10 ways our financial system is about to improve
You will reap the benefits of the overhaul of Australia's financial system as the federal government responds to the Murray Financial System Inquiry.
Here are 10 improvements to the financial system:
1. No more steep credit card fees of up to $30 per transaction charged by airlines, restaurants, taxis and retailers.
2. Cheaper superannuation as fees fall and you will have more retirement savings.
3. Commissions cut on personal life insurance products to insurance agents.
4. Lower cost, simpler, more effective retirement products as a comprehensive income product for retirement (CIPR) is developed.
5. Smarter financial planners by raising their education, ethical and professional standards.
6. Bad products banned by ASIC as it gets new product intervention powers.
7. More crowd funding as small business gets a boost from new measures.
8. Easier to understand insurance.
9. Falling commissions charged by mortgage brokers.
10. Stronger banks by increased capital funds for absorbing loan losses.
Certainly banning excessive card surcharges is a long time coming and a great step towards fairer costs for using cards to make everyday purchases, says Michelle Hutchison from the rate comparison website, Finder.
"For too long we've seen companies like taxis, restaurants, retailers and airlines rip Australians off when paying with a credit card."
Hutchison says Australians are currently paying up to 10% or $30 per transaction for using their cards to pay for transactions with businesses such as airlines and taxis. "If merchants are forced to charge only the true cost for facilitating credit card transactions, Australians could save as much as 90% of the fee charged."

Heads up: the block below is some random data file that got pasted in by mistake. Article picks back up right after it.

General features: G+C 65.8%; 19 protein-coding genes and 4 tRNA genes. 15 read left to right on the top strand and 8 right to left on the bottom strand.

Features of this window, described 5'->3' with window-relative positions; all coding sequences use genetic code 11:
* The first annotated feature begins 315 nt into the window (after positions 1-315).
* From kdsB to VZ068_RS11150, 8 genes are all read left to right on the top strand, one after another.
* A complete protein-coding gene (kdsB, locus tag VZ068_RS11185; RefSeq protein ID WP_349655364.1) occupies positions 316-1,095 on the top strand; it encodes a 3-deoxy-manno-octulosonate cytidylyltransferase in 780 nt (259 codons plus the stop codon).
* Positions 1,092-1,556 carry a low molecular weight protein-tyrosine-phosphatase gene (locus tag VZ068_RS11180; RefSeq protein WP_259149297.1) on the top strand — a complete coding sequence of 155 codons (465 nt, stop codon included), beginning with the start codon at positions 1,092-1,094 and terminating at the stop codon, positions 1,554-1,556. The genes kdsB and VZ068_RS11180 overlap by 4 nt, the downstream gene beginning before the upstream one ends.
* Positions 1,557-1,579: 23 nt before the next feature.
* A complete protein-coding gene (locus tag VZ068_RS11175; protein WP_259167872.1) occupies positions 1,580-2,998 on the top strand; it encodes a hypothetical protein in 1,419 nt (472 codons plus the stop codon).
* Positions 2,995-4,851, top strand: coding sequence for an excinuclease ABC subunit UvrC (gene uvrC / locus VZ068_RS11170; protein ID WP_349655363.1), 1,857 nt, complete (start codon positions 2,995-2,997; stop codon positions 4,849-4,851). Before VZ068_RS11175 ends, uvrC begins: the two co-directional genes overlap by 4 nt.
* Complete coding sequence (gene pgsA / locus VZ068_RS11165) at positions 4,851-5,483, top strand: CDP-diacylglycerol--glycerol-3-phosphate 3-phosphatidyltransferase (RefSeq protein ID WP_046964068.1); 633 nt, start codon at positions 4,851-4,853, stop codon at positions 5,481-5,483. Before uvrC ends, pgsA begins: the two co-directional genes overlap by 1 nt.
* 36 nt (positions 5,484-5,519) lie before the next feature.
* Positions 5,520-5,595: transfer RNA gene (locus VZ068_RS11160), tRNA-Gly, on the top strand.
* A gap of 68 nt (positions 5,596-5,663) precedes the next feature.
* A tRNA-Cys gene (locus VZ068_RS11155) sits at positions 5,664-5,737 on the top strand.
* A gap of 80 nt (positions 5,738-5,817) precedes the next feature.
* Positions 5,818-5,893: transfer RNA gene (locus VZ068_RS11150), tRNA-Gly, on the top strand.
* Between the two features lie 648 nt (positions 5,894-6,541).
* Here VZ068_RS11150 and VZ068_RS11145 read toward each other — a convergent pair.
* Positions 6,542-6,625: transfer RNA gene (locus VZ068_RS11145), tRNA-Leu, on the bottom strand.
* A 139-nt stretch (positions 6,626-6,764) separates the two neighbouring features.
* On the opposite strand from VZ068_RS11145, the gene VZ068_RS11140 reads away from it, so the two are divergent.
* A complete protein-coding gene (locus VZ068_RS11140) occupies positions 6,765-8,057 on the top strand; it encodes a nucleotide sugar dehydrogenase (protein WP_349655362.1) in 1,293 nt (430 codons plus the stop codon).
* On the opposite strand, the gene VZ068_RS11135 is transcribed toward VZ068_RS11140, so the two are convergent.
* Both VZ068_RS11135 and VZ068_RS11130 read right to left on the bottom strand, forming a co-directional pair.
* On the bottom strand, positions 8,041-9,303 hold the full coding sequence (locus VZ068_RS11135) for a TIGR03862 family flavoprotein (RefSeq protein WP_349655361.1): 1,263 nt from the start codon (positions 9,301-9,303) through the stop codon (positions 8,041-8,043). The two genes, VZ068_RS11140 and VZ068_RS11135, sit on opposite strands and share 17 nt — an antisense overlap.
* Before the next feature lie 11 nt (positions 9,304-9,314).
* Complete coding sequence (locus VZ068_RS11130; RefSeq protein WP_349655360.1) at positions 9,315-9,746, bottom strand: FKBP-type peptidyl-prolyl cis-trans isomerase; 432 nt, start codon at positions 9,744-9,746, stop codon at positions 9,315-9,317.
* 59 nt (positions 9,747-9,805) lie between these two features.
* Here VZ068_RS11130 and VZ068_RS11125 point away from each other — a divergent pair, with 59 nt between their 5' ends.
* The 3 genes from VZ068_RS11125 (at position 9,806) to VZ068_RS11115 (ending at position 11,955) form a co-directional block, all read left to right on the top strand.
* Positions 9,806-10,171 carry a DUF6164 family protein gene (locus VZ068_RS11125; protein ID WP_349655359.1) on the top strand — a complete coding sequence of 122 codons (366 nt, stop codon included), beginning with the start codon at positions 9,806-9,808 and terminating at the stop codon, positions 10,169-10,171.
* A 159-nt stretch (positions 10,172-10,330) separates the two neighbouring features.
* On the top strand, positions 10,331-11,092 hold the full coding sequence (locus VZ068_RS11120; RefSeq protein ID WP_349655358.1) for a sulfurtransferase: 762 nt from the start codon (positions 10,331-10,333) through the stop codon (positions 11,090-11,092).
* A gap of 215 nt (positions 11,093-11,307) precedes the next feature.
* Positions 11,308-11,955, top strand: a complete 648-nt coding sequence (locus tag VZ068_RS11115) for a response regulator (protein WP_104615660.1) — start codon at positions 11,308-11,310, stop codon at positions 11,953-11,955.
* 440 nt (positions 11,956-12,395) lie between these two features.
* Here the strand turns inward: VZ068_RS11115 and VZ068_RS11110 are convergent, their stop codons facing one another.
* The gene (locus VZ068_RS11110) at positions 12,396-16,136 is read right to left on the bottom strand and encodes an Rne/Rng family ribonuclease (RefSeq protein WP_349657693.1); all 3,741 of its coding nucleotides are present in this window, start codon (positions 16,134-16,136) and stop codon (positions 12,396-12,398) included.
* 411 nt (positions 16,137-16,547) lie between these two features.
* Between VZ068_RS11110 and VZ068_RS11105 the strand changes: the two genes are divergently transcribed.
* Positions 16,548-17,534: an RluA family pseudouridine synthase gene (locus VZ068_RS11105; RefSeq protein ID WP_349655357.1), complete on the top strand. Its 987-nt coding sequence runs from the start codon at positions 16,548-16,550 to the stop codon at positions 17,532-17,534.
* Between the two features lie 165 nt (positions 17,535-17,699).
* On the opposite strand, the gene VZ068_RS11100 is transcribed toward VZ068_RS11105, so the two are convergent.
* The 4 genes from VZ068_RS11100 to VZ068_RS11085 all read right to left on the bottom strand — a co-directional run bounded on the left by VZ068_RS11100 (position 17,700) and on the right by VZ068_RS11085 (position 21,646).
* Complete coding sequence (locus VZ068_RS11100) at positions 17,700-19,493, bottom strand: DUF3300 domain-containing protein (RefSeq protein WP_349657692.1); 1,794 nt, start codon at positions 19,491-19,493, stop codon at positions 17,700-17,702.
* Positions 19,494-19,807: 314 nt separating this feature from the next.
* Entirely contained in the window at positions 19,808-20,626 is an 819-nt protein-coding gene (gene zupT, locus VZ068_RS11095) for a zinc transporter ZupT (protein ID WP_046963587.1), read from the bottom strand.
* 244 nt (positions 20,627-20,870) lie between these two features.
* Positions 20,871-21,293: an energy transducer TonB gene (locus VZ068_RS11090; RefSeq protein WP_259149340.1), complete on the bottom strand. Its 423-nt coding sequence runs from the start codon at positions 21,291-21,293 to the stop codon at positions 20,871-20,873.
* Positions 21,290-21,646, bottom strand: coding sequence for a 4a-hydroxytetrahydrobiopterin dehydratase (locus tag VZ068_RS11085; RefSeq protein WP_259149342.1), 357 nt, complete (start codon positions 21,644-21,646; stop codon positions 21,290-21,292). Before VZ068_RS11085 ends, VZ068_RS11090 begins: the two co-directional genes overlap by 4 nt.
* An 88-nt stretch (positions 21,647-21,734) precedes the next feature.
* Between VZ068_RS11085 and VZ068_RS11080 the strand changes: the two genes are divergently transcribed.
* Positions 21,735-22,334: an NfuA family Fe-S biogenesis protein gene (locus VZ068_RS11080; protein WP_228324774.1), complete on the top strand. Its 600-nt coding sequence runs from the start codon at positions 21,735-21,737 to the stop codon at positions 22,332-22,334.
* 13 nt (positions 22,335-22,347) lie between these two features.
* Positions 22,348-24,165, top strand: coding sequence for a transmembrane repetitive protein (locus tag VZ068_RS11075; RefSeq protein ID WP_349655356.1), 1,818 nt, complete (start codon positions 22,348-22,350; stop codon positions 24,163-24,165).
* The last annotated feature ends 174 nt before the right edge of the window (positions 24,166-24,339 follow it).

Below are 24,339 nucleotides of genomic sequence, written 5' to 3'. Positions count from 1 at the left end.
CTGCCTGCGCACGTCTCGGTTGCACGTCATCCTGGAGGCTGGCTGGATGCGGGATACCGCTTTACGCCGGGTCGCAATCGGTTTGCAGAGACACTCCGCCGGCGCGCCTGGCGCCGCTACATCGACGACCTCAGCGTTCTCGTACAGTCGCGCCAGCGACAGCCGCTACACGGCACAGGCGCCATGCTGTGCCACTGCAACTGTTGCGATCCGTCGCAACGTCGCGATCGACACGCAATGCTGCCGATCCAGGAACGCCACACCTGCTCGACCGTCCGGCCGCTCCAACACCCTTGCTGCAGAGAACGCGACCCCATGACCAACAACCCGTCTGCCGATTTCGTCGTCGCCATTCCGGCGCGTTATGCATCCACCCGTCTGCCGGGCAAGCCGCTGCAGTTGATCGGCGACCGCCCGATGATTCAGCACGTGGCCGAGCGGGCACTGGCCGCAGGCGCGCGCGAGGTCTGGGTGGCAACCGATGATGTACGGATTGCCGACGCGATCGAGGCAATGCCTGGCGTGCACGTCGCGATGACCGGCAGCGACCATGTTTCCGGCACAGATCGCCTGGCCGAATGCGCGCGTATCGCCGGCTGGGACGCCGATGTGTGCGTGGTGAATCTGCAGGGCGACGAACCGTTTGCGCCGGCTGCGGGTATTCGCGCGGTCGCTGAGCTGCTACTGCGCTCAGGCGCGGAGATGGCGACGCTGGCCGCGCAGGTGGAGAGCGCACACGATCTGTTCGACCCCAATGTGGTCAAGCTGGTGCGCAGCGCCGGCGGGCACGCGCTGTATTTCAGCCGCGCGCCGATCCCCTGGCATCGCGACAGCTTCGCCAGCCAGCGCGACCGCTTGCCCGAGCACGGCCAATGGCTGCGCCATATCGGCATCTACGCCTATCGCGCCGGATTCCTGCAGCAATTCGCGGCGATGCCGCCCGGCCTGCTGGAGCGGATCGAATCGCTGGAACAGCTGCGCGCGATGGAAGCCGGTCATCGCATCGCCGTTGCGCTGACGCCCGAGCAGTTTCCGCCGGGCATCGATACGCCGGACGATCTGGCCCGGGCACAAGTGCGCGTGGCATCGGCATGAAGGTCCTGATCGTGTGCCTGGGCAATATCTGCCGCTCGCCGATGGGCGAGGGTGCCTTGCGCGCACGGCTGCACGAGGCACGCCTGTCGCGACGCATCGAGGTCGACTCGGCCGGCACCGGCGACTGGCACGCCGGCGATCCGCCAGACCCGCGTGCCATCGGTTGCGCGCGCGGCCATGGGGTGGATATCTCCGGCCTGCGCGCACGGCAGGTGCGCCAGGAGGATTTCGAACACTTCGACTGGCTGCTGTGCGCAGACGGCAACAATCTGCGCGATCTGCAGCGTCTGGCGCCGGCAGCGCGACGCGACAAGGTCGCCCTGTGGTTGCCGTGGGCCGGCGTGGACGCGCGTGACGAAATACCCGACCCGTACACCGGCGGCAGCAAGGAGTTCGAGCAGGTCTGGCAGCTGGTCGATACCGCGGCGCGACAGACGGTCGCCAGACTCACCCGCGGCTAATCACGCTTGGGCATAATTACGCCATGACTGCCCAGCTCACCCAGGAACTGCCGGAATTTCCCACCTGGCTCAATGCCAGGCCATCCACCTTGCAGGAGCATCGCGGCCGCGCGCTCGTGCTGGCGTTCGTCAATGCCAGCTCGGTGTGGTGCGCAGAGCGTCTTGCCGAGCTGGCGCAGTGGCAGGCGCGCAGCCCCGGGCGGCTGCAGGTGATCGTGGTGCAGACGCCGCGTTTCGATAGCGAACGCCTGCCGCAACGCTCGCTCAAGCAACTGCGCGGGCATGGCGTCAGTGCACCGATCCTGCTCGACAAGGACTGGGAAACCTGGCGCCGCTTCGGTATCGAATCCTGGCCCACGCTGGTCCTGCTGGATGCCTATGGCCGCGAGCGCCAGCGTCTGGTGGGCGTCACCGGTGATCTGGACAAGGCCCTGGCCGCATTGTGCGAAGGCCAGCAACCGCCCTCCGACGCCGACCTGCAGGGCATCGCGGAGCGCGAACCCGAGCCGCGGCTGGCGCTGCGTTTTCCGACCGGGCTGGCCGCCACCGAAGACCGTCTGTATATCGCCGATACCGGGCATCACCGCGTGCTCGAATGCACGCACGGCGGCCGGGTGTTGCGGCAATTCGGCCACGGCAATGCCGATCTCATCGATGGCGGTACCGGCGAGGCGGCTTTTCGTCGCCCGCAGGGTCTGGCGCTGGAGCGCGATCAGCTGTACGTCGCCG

You can potentially save hundreds of dollars. For example if you use one $40 taxi per week in Brisbane, you could save over $185 in credit card surcharges over a year, says Hutchison.
Consumers need to take note of the charges which can seem very small, such as 3% of a $20 meal at a restaurant is 60 cents. "Ask what the merchant will charge before paying and keep a receipt. Once this legislation is in place, it will be up to consumers - as well as the regulators - to keep a close watch on surcharges," warns Hutchison.
Cuts to superannuation fees mean you will have more retirement savings.
While the Australian superannuation system ranks in the top three retirement systems in the world, there is one area where it has failed fund members, explains Vanguard's head of market strategy, Robin Bowerman. It has failed to capture the benefits of the scale of the $2 trillion in super and sharing those benefits with members via lower fees.
"Over a lifetime of work and ongoing contributions, small fee differences can have a major impact on the final account balance that a person has to fund their retirement. The challenge facing the industry is how to drive fees down faster," says Bowerman.
He says the intention to enshrine the objectives of the super system in legislation along with the acceptance of the need for the development of comprehensive income products are important developments.
"One of the key objectives of the super system is to deliver income for people in retirement yet this remains an area of the system where much more work needs to be done to help investors achieve the best possible outcomes in terms of product choices and ability to manage risk in the retirement years," says Bowerman.